By Lindsey Zajac | Ahern, Murphy & Associates, Leader Exchange Facilitator
Employee retention has never been more critical than it is right now amidst our current environment of 9.2 million open jobs in the US. Imagine you receive news that one of your top performing, high potential employees is going to leave. Not only does this news come entirely out of blue, this employee’s departure ends up costing you $15,000 U.S Dollars. Now consider this same scenario happening to a handful of employees in your organization.
Recent surveys report that many businesses, especially small businesses, are really struggling to find workers to hire. This means it is vital for employers to understand why employees leave and most importantly, what they can do about it. In this article, we will look at some of the top reasons employees leave their jobs and what you can do to better retain your employees, particularly through these uncertain times.
Here are some common reasons why employees leave and the potential remedies to help you avoid turnover and its subsequent costs:
1. CAREER DEVELOPMENT
One of the most common reasons for an employee to leave is a lack of career development or limited upward mobility. Employees, particularly Millennials and Generation Z, value and almost expect that an organization will provide room and opportunities for career growth. Unlike past generations, Millennials and Gen Z will not stick around and stay with one employer to collect an attractive pension. If they don’t see room for growth they will find an opportunity with another organization.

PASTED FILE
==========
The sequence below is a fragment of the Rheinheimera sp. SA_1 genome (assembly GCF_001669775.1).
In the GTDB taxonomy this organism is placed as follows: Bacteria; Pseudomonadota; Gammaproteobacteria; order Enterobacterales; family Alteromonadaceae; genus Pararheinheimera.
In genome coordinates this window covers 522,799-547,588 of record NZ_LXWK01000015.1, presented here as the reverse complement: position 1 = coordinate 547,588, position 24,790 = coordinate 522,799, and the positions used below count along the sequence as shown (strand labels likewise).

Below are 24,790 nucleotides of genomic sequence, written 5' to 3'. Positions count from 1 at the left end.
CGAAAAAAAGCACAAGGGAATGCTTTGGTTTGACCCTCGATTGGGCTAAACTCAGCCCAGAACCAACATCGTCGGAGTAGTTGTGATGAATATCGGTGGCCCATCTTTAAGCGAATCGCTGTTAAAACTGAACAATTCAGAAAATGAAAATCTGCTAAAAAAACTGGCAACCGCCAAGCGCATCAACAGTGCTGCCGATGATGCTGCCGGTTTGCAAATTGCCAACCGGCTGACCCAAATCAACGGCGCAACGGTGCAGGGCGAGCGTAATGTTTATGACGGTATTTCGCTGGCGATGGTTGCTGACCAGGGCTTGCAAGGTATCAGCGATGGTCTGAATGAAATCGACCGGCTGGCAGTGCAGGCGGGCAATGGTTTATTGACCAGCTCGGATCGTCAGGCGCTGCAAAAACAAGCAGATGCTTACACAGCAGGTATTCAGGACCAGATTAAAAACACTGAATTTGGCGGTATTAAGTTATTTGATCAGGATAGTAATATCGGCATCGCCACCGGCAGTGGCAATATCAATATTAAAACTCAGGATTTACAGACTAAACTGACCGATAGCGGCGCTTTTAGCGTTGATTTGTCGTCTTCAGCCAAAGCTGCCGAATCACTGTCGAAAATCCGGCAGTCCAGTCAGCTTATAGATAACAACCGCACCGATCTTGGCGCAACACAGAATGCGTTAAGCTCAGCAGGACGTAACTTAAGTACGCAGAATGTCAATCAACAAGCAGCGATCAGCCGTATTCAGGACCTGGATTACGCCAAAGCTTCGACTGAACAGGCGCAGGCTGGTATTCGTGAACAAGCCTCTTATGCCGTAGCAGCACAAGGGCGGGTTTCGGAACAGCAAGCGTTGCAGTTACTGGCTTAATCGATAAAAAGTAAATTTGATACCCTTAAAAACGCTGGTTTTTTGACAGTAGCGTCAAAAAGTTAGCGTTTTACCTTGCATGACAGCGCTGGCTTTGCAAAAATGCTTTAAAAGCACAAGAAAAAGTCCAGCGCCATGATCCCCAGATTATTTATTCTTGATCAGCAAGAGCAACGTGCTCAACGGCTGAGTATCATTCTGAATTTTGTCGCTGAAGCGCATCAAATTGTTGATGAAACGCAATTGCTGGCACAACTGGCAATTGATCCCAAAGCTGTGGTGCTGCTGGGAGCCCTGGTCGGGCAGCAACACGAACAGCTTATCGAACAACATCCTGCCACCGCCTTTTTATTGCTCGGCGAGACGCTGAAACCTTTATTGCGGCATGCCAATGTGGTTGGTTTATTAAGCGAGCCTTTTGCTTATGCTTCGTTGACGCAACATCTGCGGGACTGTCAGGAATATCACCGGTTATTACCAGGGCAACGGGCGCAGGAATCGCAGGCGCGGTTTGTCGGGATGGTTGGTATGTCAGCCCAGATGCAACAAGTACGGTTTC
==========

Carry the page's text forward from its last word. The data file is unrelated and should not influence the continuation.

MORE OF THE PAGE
To start, you need to engage with your employees in detailed career discussions. Ideally these are happening multiple times a year and separate from a performance review discussion. During these discussions, ask your employees what interests them, what their career goals are, and what they would ideally like to do next. Most importantly, ask your employees how you can best support them with their career goals.
It is so critical as an employer to invest in your employees’ professional development and ensure they’re continually growing in their jobs. This leads to higher levels of engagement and job satisfaction while helping with retention. While there are a variety of ways to invest in your employees’ professional development, some examples include, leadership training, professional skill development, promotional opportunities, access to coaches or mentors to help with their career development, and exposure to meetings, company events, or client interactions that can help hone their professional skills.
Even if you’re a small organization and funds are tight, offering virtual or in person training to your workforce is a great option to show you are invested in their professional development.
2. WORK-LIFE BALANCE
Another top reason contributing to the departure of your employees is the need for work-life balance. In the face of the pandemic distress and uncertainties, employees realized how interconnected the personal and the professional really are. Employees across generations and at all levels are increasingly valuing their families, health, personal time, and overall wellness in relation to their work schedules.